• My requirements for church are becoming more and more specialized. While I’ve always been Catholic, my adherence to the “weekly requirement” hasn’t always been strict. And by that, I mean that, a few times a year, I would attend a non-Catholic church service and count that as my “weekly”. Never again. It’s even gotten to the point where I’m hesitant to attend a Novus Ordo Mass — especially if it’s in the vernacular; I need to hear the old Mass in Latin. For that, I am a church snob.
  • I’m a stickler for proper grammar usage — a great deal of my Wikipedia edits involve grammar corrections or diction in some form or another. I’ve corrected people in everyday conversation: I remember telling someone once that they had “split the infinitive.” Lately, I’ve been surprised at the frequency at which people use the word “less” when they really mean “fewer.” It boggles the mind. I have strong preferences toward the increased usage of both the serial comma and the subjunctive mood. For that, I am a grammar snob.

In addition, Annie says that I’m a snob in the following categories: cars, clothes, computers, paper shredders, razors, lamps, light bulbs, and books. That’s right. I’m officially a paper-shredder snob.

Wednesday, 10 September 2008

Sodium and sports drinks

I recently got a message out of the blue from a woman who felt compelled to respond to a report that I had written in 2000 for a college health class assignment. Her message below has been lightly edited for clarity:

I have a friend who must work outdoors no matter how hot or humid. Last night, we were discussing that maybe he should drink more Gatorade, etc. (This worked for my ex-husband so well: I could tell by looking at him if he had drunk[1] water or Gatorade when it was hot. With water, he had that exhausted look; with Gatorade, his skin looked good and he had lower exhaustion.) The problem is that my friend has high blood pressure, so I worry if he might get too much salt from the sports drinks. Could you suggest something he might buy or make to help himself? He was really feeling poor last night. I feel bad for him. Budget is an issue for him as well, so, it couldn’t be anything too expensive. Thank you so much! Look forward to an answer.

The 110mg of sodium in a serving of Gatorade is there for two reasons:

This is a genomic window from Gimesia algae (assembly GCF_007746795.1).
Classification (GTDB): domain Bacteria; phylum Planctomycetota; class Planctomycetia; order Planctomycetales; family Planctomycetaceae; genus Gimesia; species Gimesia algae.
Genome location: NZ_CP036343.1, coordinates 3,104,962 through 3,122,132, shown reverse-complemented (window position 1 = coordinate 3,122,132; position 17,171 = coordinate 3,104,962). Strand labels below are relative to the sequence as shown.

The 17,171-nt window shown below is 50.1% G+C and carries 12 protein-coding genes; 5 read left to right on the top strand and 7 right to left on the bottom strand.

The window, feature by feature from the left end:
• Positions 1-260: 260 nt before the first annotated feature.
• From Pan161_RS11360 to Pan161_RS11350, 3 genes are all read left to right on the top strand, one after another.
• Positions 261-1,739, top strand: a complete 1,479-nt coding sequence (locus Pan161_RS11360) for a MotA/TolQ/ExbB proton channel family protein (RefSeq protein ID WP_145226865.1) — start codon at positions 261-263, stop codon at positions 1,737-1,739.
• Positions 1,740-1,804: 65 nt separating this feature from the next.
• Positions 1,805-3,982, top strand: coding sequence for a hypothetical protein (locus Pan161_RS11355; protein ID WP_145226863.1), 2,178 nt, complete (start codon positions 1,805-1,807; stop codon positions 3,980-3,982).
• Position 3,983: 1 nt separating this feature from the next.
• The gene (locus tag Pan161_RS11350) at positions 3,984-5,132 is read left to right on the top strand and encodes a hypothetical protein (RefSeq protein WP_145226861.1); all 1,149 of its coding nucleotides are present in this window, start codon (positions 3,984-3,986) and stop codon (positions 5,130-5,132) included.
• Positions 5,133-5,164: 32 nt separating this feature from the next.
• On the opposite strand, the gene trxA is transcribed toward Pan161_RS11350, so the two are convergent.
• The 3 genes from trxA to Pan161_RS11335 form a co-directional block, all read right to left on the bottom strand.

1. to replenish the sodium lost naturally when you sweat;
  2. it gives the body that “thirsty” feeling, which then encourages you to drink more, thus maintaining proper hydration.

Keep in mind that your friend’s high blood pressure may not necessarily be the result of salt sensitivity. While there is indeed a correlation between the two, it’s not quite as strong as conventional wisdom would have us believe. Other factors that can contribute to high blood pressure are obesity, renin homeostasis, insulin resistance, genetics, and age. Obesity is perhaps the most prominent contributing factor.

When I exercise (jogging, weight lifting, volleyball), I usually just drink water. My workouts usually don’t last long enough to warrant the consumption of sports drinks…

If your friend is worried about being exhausted after strenuous work, but wants to limit sodium, I would suggest tomato juice. It has half the calories of your average fruit juice, but still has enough calories to keep your blood glucose levels up. (Incidentally, tomato juice has about half the sugars of Gatorade.) It’s overflowing with potassium, with over 25% RDA per serving. Campbell’s even has a low sodium variety, which I drink on a regular basis. Ounce for ounce, it’s a healthier, natural alternative to Gatorade.

I’ve also found that bananas are good before or after exercise. They’re easy to digest, contain loads of potassium, and are a healthy source of energy.

Sunday, 22 June 2008

Food and the general state of things

weight Just when I thought it was safe to eat healthy again, Annie goes to the store and brings back two large containers of ice cream, at least two packages of Pepperidge Farm cookies, a dozen doughnuts, tea cookies, chocolate chip cookies, brownies (with sprinkles), spicy hot potato chips, Boboli pizza dough, two four-packs of Starbucks Frappuccinos, and Lord knows what else. Add to that my new affinity toward Dagoba dark chocolate and Jif peanut butter — and Annie’s propensity toward putting those bite-size chocolate morsels and Reese’s peanut butter cups in little bowls in the living room — it’s a wonder that my body hasn’t completely gone to seed.

On the bright side, at long last my weight now starts with a “1” instead of a “2” (well, at least for this week), so I must be doing something right. Let’s see how long it lasts. Here’s another meaningless graphic for those of you who enjoy such things…

Friday, 16 May 2008

An open letter to Trader Joe’s regarding their Chocolate Nonfat Yogurt

Trader Joe's chocolate yogurt I have a comment about the design of the yogurt container. There is no mention that the yogurt must be stirred. I ate about 3/4 of a yogurt before I realized that there was a huge dollop of chocolate at the bottom. Before I discovered the chocolate, I was thinking, “, what a bland yogurt!” Perhaps I was just having an off-day.

My suggestion would be to replace the text on the front (“With Imported Cocoa”) with “Chocolate on the bottom”, “Please stir”, or something to that effect.

Furthermore, calling it “imported cocoa” isn’t necessary, as the US doesn’t even grow the cocoa bean. The phrase borders on deception, as some consumers do not know this and assume that “imported” cocoa is a luxury.